11. It was during that early 70's time period when feelers were put out for Doris to do "Forty Carats" - the film. She would have been brilliant and she had done an episode on her series where she was involved with a younger man. From what I know, she never did another film after "Eggroll" because Marty was not there to iron out the details and take care of any problems. I think she also lost her confidence to make movies. The closest she came was "Mother". She met with Albert Brooks in Carmel and they talked at length but ultimately she declined him. Both "Carats" and "Mother" would have be
  12. "The Thrill of it All" was shot in late 1962 and "Move Over Darling" didn't go before the cameras until early 1963. Marty signed a three picture deal with Fox as a co-producer with Aaron Rosenberg, who actually did the producing work for the three Fox films ("Darling", "Disturb" and "Caprice"). Richard Zanuck approached him about Doris taking over the role in "Darling" because all the sets had been constructed and so much put into the film and they didn't want to completely write it off as a loss. Marty agreed although George Cukor who was directing the Monroe film was not availab
  13. When my teenaged self first made Doris in June of 1973 (picture below), it was only months after she had modeled a bikini during the 5th season of her series. IN-person, it was obvious the figure displayed had not been trick photography!! I am wearing two buttons. One reads "I Love Dogs" and the other reads "I Love cats". Doris had given them to me during our breakfast. They were from Actors and Others for Animals. When I sent Doris a copy of this photo she announced that it would thereafter be referred to as "The Headlight Shot". I guessed it was due to the two yellow buttons on m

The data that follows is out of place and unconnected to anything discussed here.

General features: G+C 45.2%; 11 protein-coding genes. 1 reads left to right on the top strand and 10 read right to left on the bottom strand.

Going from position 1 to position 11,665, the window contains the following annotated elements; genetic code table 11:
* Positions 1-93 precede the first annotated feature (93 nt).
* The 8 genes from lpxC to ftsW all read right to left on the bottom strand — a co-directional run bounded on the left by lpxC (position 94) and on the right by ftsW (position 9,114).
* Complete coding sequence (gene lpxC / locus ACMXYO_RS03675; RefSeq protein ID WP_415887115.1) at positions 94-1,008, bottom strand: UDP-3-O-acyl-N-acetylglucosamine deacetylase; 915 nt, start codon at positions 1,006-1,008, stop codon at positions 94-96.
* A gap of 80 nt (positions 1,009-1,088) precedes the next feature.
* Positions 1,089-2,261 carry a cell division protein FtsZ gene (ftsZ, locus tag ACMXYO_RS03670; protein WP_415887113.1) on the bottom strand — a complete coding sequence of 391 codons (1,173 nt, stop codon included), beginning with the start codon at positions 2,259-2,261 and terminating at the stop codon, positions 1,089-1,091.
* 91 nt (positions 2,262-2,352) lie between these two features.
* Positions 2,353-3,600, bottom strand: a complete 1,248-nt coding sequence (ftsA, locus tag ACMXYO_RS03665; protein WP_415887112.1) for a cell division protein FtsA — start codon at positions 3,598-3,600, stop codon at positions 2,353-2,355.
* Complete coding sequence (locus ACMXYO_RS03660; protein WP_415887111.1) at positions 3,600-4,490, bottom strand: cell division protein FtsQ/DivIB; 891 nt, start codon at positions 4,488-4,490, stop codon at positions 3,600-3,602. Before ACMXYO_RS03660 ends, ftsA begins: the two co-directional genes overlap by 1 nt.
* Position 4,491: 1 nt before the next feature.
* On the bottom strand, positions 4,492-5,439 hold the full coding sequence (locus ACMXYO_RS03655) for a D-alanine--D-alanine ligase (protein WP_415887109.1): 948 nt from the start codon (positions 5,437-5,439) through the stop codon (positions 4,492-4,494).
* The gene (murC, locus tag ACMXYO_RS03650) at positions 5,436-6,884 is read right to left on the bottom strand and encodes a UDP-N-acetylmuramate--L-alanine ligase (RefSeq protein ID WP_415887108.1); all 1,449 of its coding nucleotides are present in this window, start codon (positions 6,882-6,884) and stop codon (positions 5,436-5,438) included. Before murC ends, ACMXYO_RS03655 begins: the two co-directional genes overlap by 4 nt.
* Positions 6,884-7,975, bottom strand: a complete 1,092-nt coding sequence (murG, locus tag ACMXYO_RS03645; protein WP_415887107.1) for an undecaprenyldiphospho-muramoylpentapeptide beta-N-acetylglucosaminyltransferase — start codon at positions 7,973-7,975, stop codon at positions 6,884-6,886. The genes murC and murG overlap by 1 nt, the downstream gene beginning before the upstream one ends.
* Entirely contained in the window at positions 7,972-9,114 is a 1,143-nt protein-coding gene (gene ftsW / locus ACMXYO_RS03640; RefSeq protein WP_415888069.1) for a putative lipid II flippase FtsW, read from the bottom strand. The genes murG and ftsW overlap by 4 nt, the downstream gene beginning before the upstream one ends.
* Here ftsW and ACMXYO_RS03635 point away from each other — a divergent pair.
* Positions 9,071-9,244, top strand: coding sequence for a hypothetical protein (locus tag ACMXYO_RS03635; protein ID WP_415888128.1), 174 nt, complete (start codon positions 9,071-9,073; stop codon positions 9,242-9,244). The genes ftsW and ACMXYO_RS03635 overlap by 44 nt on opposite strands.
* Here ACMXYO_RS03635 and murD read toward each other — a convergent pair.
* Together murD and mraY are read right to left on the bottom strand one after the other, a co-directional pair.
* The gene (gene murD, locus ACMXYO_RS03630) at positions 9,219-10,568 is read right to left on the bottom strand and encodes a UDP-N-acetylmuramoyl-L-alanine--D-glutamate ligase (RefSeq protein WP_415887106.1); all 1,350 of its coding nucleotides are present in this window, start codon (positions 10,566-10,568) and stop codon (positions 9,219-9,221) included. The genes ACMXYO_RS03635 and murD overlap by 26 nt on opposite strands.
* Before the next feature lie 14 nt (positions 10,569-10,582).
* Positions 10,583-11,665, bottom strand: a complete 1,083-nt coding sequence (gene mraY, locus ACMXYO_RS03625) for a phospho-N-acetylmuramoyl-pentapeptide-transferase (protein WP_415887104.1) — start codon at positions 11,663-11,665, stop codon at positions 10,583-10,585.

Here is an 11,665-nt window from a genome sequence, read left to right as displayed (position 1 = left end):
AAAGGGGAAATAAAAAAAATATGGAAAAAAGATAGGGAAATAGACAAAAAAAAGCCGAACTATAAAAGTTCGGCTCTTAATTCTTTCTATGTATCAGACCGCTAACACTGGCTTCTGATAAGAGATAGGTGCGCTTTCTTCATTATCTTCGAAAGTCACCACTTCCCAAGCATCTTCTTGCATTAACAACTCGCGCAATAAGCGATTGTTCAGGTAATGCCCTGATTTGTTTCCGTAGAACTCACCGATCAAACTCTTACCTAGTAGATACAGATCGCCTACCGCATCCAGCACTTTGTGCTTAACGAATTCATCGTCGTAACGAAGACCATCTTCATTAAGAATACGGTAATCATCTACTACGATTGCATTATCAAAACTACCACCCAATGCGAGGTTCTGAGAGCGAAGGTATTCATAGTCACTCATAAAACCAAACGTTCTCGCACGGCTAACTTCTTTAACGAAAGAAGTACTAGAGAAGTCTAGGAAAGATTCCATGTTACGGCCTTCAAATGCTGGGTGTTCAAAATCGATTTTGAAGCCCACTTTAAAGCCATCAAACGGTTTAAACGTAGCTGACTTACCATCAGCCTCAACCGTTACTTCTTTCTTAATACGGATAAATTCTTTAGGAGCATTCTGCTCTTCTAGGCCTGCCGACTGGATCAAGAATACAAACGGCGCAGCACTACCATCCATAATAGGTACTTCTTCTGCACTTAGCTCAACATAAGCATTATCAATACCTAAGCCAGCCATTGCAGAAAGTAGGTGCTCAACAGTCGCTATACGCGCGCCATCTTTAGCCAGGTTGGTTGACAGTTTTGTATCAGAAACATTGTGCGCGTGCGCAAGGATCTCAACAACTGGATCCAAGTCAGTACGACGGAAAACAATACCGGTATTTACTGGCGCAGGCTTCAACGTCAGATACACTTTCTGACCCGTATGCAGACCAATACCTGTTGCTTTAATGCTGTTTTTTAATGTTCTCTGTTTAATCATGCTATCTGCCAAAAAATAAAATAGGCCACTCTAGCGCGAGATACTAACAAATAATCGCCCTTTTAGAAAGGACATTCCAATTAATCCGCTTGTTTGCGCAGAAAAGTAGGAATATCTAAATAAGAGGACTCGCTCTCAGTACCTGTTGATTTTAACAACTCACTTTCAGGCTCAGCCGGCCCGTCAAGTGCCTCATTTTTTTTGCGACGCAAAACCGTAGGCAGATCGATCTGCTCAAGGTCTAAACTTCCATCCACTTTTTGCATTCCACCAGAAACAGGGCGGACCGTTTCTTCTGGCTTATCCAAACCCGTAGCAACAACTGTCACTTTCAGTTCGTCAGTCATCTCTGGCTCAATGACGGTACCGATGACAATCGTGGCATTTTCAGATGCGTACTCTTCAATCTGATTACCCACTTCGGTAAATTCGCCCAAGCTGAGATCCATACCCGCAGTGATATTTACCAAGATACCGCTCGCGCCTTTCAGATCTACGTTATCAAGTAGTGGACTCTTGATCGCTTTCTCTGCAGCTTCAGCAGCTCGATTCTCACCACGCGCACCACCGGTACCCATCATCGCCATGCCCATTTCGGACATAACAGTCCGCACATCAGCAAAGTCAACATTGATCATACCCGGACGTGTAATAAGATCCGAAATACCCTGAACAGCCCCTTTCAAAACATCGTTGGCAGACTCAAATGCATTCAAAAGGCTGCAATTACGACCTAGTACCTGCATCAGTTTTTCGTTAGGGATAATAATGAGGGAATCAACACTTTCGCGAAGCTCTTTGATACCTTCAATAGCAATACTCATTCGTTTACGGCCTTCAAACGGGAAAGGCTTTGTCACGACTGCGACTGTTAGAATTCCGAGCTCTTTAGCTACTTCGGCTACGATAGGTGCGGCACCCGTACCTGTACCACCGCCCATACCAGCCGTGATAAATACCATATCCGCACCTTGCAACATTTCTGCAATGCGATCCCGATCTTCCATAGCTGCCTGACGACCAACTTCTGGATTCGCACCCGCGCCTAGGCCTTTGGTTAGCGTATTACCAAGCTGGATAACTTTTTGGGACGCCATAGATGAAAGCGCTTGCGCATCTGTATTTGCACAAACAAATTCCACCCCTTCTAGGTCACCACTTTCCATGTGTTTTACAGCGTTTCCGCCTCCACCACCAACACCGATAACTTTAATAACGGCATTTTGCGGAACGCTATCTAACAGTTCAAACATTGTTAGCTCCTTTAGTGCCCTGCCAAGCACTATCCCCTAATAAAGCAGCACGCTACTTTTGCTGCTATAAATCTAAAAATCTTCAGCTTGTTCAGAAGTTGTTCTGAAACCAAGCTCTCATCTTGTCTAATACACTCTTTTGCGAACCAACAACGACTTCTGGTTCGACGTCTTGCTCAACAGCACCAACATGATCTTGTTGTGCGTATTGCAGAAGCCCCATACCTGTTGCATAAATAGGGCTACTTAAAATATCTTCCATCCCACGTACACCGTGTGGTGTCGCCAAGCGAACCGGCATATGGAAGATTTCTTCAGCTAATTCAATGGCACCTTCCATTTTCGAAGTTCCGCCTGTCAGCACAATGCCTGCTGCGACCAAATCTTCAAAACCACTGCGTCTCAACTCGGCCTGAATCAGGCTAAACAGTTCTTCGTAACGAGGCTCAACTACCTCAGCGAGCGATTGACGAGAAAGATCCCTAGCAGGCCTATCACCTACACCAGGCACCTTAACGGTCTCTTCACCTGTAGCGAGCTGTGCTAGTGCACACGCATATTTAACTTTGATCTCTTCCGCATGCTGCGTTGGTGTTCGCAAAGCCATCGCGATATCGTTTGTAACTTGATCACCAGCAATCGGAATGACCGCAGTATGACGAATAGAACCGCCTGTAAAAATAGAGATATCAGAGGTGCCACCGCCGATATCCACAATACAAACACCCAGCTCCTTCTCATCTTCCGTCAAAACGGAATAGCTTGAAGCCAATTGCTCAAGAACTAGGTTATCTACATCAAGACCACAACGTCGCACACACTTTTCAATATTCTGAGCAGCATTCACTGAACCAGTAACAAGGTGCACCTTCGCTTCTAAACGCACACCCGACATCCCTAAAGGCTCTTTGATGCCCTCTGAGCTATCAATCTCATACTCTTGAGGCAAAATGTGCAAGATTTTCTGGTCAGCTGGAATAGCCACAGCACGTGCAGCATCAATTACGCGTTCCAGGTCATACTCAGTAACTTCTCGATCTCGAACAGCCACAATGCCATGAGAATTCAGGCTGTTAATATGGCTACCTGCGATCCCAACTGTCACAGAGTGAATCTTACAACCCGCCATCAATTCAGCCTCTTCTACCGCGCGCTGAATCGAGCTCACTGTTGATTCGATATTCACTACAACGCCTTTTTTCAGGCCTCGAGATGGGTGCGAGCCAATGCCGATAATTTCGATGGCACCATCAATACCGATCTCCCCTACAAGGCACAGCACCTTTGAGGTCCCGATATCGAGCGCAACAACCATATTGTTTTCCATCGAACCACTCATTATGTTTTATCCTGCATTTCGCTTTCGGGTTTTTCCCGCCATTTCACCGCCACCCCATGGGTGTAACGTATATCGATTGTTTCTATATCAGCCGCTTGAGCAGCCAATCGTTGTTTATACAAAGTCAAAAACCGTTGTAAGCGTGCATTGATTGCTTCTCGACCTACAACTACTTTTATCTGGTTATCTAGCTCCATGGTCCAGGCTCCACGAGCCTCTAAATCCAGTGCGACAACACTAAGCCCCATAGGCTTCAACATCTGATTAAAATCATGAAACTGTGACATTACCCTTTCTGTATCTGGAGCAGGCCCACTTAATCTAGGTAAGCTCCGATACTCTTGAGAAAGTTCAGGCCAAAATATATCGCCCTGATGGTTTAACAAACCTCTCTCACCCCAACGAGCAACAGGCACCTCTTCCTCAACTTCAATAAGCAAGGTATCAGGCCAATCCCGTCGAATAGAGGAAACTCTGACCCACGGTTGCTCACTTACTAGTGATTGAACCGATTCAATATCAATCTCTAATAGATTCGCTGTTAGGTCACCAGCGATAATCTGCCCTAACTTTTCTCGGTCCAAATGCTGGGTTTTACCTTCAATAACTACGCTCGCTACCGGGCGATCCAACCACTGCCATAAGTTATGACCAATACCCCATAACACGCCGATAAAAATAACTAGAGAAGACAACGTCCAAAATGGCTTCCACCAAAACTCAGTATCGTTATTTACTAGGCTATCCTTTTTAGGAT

14. Doris never did a film with Leslie. June Allson did (the very poor remake of "The Women" renamed "The Opposite Sex". Doris had been mentioned in the press for the Allyson part with Howard Keel in the Nielsen part but it didn't happen. Doris made "Julie" instead. On TCM the other evening they mentioned the often told tale that Judy Garland was the first choice for the film, something I find impossible to believe. Judy was at her peak, coming off of "The Harvey Girls" success and "The Pirate" had not yet been released and failed, when "Romance" went into production. I do not think